Southampton scientists find new way to detect ortho-para conversion in water August 25th, 2015

Revolutionary MIT-Developed Nanotechnology Company Showcases at CAMX in Dallas August 20th, 2015

Engineering a better 'Do: Purdue researchers are learning how August 4th, 2015

Nanomedicine

Researchers use DNA 'clews' to shuttle CRISPR-Cas9 gene-editing tool into cells August 30th, 2015

Iranian Scientists Use Artemisia Annua Plant to Produce Breast Cancer Drugs August 29th, 2015

Small but heading for the big time: Nanobiotix half year results for the six months ended 30 June 2015, in line with expectations: Major clinical achievements and corporate developments August 28th, 2015

A new technique to make drugs more soluble August 28th, 2015

Sensors

Successful boron-doping of graphene nanoribbon August 27th, 2015

Nanotechnology that will impact the Security & Defense sectors to be discussed at NanoSD2015 conference August 25th, 2015

High Precision, High Stability XYZ Microscope Stages, with Capacitive Feedback August 18th, 2015

Setting ground rules for nanotechnology research: Two new projects set the stage for nanotechnology research to move into Big Data August 18th, 2015

Discoveries

Seeing quantum motion August 30th, 2015

Artificial leaf harnesses sunlight for efficient fuel production August 30th, 2015

Researchers use DNA 'clews' to shuttle CRISPR-Cas9 gene-editing tool into cells August 30th, 2015

Draw out of the predicted interatomic force August 30th, 2015

Announcements

Seeing quantum motion August 30th, 2015

Artificial leaf harnesses sunlight for efficient fuel production August 30th, 2015

Researchers use DNA 'clews' to shuttle CRISPR-Cas9 gene-editing tool into cells August 30th, 2015

Draw out of the predicted interatomic force August 30th, 2015

Interviews/Book Reviews/Essays/Reports/Podcasts/Journals/White papers

Seeing quantum motion August 30th, 2015

Researchers use DNA 'clews' to shuttle CRISPR-Cas9 gene-editing tool into cells August 30th, 2015

Draw out of the predicted interatomic force August 30th, 2015

Iranian Scientists Use Artemisia Annua Plant to Produce Breast Cancer Drugs August 29th, 2015

Military

Seeing quantum motion August 30th, 2015

These microscopic fish are 3-D-printed to do more than swim: Researchers demonstrate a novel method to build microscopic robots with complex shapes and functionalities August 26th, 2015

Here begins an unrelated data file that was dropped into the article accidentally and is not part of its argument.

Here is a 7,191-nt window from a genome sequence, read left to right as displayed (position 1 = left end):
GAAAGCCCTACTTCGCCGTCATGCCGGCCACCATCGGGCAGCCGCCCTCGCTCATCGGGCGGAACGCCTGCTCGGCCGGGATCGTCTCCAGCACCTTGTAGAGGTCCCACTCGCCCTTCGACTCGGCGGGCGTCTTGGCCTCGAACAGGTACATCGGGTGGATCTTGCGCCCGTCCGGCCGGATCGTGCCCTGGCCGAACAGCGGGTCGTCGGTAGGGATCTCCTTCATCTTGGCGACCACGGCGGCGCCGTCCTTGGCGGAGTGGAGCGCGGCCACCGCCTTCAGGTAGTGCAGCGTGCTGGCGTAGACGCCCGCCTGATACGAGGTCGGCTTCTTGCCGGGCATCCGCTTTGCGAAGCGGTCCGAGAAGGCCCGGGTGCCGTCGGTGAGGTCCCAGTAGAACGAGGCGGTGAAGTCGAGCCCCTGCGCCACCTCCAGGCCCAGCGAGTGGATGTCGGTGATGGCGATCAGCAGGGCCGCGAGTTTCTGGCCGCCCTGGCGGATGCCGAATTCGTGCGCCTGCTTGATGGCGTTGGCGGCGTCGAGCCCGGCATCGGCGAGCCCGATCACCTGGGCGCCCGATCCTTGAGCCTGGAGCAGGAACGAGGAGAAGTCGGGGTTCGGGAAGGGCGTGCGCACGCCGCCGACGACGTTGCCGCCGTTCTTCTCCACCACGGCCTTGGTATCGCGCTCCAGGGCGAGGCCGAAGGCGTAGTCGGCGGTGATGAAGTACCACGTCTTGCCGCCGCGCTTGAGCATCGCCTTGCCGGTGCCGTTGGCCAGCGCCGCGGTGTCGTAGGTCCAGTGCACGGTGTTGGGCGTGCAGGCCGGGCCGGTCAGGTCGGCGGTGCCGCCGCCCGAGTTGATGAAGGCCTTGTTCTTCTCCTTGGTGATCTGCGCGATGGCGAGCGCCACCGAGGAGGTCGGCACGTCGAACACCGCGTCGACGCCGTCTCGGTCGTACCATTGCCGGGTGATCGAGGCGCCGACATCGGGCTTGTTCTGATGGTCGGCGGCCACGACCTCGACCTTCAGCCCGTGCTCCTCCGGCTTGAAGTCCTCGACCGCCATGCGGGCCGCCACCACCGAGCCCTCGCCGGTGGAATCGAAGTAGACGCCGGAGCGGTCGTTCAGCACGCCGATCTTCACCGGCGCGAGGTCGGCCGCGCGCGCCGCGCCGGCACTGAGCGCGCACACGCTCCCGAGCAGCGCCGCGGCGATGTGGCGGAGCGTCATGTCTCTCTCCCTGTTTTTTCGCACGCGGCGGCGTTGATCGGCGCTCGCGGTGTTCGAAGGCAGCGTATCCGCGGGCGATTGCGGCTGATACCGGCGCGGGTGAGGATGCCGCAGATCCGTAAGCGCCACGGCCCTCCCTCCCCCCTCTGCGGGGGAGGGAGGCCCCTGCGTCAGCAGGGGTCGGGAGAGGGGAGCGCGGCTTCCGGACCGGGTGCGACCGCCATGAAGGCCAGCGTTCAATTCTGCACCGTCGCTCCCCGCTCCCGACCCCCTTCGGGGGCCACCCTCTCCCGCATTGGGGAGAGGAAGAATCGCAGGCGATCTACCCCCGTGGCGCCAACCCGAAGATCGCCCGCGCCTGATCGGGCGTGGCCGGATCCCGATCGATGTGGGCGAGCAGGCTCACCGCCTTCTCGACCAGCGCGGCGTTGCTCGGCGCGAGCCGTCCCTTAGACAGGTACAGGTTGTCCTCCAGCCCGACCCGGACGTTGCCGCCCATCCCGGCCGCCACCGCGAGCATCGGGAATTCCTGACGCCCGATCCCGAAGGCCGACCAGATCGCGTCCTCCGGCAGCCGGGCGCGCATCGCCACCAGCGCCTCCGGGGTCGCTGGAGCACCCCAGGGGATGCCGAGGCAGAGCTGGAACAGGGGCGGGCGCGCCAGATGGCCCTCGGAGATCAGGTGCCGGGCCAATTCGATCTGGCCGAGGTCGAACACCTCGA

Nanotechnology that will impact the Security & Defense sectors to be discussed at NanoSD2015 conference August 25th, 2015

Industrial Nanotech, Inc. Provides Update On Hospital Project, PCAOB Audit, and New Heat Shield™ Line August 24th, 2015

Textiles/Clothing

Nanotechnology that will impact the Security & Defense sectors to be discussed at NanoSD2015 conference August 25th, 2015

Possibility to Produce Nanofibers with Controlled Size August 13th, 2015

Engineering a better 'Do: Purdue researchers are learning how August 4th, 2015

Nanoparticles Give Antibacterial Properties to Machine-Woven Carpets August 4th, 2015

Battery Technology/Capacitors/Generators/Piezoelectrics/Thermoelectrics/Energy storage

Artificial leaf harnesses sunlight for efficient fuel production August 30th, 2015

CWRU researchers efficiently charge a lithium-ion battery with solar cell: Coupling with perovskite solar cell holds potential for cleaner cars and more August 27th, 2015

'Diamonds from the sky' approach turns CO2 into valuable products August 19th, 2015

Drexel engineers 'sandwich' atomic layers to make new materials for energy storage August 15th, 2015

Research partnerships

Nanocatalysts improve processes for the petrochemical industry August 28th, 2015

Announcing Oxford Instruments and School of Physics signing a Memorandum of Understanding August 26th, 2015

Researchers combine disciplines, computational programs to determine atomic structure August 26th, 2015

Developing Component Scale Composites Using Nanocarbons August 26th, 2015

Solar/Photovoltaic

Artificial leaf harnesses sunlight for efficient fuel production August 30th, 2015

CWRU researchers efficiently charge a lithium-ion battery with solar cell: Coupling with perovskite solar cell holds potential for cleaner cars and more August 27th, 2015

Novel nanostructures for efficient long-range energy transport August 21st, 2015

Charge transport in hybrid silicon solar cells August 17th, 2015

NanoNews-Digest
The latest news from around the world, FREE



  Premium Products
NanoNews-Custom
Only the news you want to read!
 Learn More
NanoTech-Transfer
University Technology Transfer & Patents
 Learn More
NanoStrategies
Full-service, expert consulting
 Learn More











ASP
Nanotechnology Now Featured Books




NNN

The Hunger Project







Car Brands
Buy website traffic